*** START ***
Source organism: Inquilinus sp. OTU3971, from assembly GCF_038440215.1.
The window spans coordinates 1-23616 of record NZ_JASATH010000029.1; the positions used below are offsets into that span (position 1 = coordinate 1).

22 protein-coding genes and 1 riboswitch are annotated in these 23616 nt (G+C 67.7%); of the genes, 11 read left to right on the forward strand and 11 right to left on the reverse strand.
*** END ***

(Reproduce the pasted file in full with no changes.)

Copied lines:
Source organism: Inquilinus sp. OTU3971, from assembly GCF_038440215.1.
The window spans coordinates 1-23616 of record NZ_JASATH010000029.1; the positions used below are offsets into that span (position 1 = coordinate 1).

22 protein-coding genes and 1 riboswitch are annotated in these 23616 nt (G+C 67.7%); of the genes, 11 read left to right on the forward strand and 11 right to left on the reverse strand.